As a manager of managers (of directors), Amara needs a tool to ensure all team collaborators receive the best-in-class support and grow healthy. She wants to ensure all Engineering managers have a high-quality feedback loop with their team members. Therefore, all relevant areas are covered, and there are clearly stated expectations for the future. The leveling framework provides some structure for managers who have not yet mastered the skill of evaluating and giving feedback.
Managers typically benefit from a framework that consists of two dimensions, levels, and areas.
Areas of expertise: establish the engineering culture.
By defining areas, Amara (VP of Engineering) can influence her organization's focus and make sure that the engineering culture is growing in line with the company's vision. For example, in the pre-product-market fit stage, the areas reflect more innovation, whereas those reflect quality and specialization after a product-market fit. Having identified clear expectations from each area, Amara can set the tone of what high quality or collaboration means for her organization.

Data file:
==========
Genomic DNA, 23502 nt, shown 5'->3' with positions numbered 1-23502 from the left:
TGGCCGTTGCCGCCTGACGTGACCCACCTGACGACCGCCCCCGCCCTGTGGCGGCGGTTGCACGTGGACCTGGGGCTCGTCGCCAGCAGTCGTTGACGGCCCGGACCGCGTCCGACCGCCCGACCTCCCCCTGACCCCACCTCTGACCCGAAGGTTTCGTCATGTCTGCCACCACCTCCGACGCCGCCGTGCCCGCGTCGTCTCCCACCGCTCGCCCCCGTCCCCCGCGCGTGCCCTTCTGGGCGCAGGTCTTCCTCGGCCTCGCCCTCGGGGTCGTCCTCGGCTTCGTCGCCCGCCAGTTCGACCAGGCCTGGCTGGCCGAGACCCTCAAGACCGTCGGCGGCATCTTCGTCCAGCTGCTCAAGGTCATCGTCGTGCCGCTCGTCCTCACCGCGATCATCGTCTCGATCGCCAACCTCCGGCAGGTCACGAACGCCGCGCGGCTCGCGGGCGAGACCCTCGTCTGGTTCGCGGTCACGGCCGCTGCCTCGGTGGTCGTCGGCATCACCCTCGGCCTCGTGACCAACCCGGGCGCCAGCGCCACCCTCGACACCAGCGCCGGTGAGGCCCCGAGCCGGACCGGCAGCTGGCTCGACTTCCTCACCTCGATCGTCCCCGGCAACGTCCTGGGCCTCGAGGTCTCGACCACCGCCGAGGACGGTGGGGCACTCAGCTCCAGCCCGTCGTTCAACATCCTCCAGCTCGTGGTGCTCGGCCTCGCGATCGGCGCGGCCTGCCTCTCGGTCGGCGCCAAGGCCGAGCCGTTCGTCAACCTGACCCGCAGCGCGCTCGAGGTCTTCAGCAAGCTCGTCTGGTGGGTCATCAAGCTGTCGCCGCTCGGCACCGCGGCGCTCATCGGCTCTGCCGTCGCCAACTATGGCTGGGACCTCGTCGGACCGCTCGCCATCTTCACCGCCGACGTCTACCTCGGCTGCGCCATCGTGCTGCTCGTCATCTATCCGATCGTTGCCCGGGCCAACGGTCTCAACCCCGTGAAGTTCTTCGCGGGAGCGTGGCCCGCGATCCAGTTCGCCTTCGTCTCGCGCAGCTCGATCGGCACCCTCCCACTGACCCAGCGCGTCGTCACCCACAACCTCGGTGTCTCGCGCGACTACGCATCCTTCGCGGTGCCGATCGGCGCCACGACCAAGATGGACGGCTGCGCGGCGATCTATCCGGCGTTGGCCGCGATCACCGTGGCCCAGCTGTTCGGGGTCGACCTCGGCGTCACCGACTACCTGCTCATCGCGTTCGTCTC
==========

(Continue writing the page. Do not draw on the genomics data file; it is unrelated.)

Levels: organizational planning
Generally, a healthy balance of experience and skills between team members facilitates a positive working environment and enhances the value of skills for both juniors and seniors. Juniors help seniors to grow leadership and mentoring skills. This helps keep the team engaged and hungry. On the other hand, seniors can teach juniors from this experience and boost their technical skills.
Unless Amara pays attention, her organization will develop pockets of senior teams. If new teams need to be created, she'll need to decide carefully who'll be assigned where.
An effective level evaluation will let her map the distribution of levels within your team and model potential growth scenarios. Amara will be able to answer questions like, how many juniors do we need to hire? Can we open three new teams?